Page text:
COLUMBIA — Columbia Public Schools canceled evening activities and Thursday's classes, churches called off services and choir rehearsals, and snow plows began scraping streets as the city dug in Wednesday for a major winter storm.
Snow began falling at about 2 p.m., and by rush hour, the slick streets were already causing multiple minor accidents around town.
As of 5:30 p.m., numerous fender-benders had been reported in the city, but none produced life-threatening injuries, Columbia Fire Department spokesman Steven Sapp said.
Chief Gale Blomenkamp of the Boone County Fire Protection District said most accidents occurred at low speed, and a few required transports to hospitals.
Wednesday evening, Columbia Public School officials announced that schools would be closed on Thursday. Earlier, school officials had canceled most of Wednesday's after-school activities.
The snow was just the latest entry on the list of winter weather events this week.
Below-zero temperatures settled into the city during the first part of the week and are predicted to return this weekend.
Today's forecast calls for blustery winds and drifting snow. Friday through Sunday, wind chill readings are expected to be well below zero.
On Wednesday, the city's Public Works Department dispatched all 17 snowplows to tackle priority routes, said Mary Ellen Lea, the department's operations manager.
If more than 4 inches of snow fell, the plows were to move into subdivisions.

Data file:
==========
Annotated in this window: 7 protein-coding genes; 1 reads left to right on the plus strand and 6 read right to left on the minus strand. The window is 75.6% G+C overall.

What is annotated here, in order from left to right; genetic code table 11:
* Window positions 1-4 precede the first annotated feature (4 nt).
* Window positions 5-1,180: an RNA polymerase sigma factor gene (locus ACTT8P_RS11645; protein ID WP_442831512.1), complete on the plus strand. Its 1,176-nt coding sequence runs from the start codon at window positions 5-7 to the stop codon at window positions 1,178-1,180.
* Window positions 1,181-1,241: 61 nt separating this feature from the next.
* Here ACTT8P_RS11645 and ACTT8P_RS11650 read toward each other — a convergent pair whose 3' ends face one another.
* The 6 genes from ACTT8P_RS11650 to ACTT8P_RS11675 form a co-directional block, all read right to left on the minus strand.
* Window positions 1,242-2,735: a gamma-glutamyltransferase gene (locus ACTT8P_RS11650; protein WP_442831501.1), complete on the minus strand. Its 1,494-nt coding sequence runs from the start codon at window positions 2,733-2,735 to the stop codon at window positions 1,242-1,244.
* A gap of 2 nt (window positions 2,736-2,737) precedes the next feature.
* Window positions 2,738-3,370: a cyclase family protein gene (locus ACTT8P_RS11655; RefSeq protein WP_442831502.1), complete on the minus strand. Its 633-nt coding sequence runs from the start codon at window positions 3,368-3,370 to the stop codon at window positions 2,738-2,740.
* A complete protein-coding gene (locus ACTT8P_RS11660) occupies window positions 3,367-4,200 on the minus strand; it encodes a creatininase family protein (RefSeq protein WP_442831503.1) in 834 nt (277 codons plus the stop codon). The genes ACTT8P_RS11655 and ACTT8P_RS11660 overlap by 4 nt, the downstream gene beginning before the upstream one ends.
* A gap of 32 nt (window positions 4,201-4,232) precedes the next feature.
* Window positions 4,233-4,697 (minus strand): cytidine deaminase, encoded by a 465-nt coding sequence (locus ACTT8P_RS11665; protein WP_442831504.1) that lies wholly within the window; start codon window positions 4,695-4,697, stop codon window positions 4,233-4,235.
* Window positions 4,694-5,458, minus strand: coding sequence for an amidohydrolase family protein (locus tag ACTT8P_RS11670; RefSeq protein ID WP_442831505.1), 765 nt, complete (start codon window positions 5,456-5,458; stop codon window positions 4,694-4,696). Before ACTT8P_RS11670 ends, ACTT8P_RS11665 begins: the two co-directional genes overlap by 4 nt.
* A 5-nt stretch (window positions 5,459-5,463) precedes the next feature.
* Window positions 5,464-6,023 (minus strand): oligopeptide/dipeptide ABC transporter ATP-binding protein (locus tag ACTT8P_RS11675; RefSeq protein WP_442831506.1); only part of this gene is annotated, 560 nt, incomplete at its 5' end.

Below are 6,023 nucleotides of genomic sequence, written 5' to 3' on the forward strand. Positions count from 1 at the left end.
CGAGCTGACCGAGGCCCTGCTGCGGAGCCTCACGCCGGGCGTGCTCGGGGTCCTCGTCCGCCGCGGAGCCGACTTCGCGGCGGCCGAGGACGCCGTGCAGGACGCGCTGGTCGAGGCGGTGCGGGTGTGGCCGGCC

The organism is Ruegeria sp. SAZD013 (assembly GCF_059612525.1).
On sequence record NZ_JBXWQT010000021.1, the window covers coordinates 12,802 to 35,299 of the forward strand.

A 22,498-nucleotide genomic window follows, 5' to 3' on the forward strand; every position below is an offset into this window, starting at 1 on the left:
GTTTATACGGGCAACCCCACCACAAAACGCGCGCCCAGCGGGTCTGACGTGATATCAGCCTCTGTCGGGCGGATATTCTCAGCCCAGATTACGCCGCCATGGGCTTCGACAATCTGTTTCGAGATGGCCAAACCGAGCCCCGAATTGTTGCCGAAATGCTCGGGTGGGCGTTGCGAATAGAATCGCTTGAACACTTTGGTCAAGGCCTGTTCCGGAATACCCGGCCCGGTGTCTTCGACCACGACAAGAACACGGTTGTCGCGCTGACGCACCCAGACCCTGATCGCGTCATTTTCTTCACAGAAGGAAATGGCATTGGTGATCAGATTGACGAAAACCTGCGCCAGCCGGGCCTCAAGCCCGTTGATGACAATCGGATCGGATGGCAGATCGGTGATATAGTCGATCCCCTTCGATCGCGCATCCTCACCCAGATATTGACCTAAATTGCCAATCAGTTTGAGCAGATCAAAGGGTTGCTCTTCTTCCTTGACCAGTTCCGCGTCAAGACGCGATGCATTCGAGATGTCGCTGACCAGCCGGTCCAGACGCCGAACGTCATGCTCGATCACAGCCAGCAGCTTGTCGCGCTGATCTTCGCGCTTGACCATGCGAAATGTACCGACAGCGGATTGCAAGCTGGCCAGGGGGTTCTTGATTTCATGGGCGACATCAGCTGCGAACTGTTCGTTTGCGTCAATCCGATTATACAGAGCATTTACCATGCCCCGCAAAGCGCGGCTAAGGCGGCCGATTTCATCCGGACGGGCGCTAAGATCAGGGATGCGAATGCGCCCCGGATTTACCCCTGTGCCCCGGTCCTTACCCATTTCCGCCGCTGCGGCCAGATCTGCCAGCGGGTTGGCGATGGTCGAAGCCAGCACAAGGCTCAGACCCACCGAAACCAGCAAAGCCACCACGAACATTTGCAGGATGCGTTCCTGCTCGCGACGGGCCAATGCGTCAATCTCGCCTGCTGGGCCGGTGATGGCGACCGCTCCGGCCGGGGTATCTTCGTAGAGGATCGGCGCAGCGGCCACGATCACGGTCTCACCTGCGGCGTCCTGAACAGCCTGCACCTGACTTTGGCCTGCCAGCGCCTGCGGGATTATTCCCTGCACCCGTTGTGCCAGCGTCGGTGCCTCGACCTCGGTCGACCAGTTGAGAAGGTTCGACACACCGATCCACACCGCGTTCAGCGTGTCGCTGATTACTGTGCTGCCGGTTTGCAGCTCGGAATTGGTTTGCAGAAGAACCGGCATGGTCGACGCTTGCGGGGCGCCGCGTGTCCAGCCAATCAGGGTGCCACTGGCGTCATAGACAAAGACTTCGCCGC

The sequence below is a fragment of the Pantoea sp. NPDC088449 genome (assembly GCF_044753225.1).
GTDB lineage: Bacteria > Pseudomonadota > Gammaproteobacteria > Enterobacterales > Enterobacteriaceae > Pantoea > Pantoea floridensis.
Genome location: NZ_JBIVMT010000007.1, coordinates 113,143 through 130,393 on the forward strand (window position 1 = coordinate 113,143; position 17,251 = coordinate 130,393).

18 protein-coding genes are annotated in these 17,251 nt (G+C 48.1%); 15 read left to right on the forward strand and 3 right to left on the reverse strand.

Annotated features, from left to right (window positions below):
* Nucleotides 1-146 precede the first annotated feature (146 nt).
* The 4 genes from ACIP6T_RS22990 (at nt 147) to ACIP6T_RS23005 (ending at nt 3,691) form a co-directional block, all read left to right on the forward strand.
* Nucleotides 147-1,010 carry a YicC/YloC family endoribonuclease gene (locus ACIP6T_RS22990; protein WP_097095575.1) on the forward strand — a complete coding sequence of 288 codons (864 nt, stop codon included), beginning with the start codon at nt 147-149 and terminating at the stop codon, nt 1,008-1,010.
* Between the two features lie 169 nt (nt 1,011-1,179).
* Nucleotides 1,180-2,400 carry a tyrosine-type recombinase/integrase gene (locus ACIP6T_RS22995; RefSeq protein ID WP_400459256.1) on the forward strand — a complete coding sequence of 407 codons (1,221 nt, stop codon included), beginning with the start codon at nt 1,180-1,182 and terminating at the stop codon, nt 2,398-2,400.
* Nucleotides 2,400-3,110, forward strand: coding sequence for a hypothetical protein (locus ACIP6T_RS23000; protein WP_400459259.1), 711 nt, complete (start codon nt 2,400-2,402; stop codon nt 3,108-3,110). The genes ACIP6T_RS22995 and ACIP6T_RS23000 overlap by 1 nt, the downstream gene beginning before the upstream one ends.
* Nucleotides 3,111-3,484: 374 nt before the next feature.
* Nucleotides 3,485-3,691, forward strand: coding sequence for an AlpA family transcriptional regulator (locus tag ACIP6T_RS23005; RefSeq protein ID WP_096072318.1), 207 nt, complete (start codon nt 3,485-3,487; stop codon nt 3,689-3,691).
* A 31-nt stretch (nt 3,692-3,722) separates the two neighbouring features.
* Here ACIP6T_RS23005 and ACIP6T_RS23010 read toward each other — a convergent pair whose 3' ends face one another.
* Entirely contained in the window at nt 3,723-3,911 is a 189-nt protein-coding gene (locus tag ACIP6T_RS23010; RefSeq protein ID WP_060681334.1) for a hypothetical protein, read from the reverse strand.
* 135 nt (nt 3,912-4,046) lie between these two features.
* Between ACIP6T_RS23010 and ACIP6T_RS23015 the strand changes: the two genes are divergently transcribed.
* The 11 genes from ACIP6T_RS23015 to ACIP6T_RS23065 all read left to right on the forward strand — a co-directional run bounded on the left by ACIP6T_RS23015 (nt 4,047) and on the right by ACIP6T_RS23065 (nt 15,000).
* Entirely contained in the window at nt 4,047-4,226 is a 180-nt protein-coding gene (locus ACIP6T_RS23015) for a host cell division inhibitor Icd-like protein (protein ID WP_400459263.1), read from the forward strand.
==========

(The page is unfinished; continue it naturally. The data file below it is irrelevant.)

The temperatures are so cold that salt is not really effective, Lea said.
The city canceled residential trash and recycling collections for Friday because of the predictions of wind chill temperatures of minus 30 degrees.
Commercial trash will still be collected on schedule, and the landfill will remain open.
In the last six days, the city crews have handled 150 calls about frozen pipes or lack of water, said Connie Kacprowicz, a city spokeswoman.
At the same time, crews replaced 40 frozen meters, the majority in unheated buildings, she said.
The city is running four crews during the day and two crews at night, she said.
Keith Lanig, a driver for Rick’s Taxi, said he had frozen pipes this week at his Columbia home.
“The water had frozen up at my house, and I unthawed it with a blow dryer," he said. "It took me three hours to melt it.”
With temperatures staying well below freezing, even people who have never had a pipe freeze could have problems, David Hedrick said in news release from MU Extension.
Pipes in exterior walls are at greater risk of freezing, said Hedrick, the director of MU Extension’s Fire and Rescue Training Institute.
Opening cabinets under sinks allows heated indoor air to warm the pipes, according to Hedrick. A shielded conventional light bulb near pipes can also help prevent freezing.
If pipes freeze, thaw them slowly using a hair dryer or light bulb. The objective is to melt the ice at the same rate it froze.
"Never use an open flame to thaw pipes because it can ignite combustible material in the area," he said.
Sara Cox, Tova Diamond, Lischen Reeves and Katherine Oriez contributed to this story.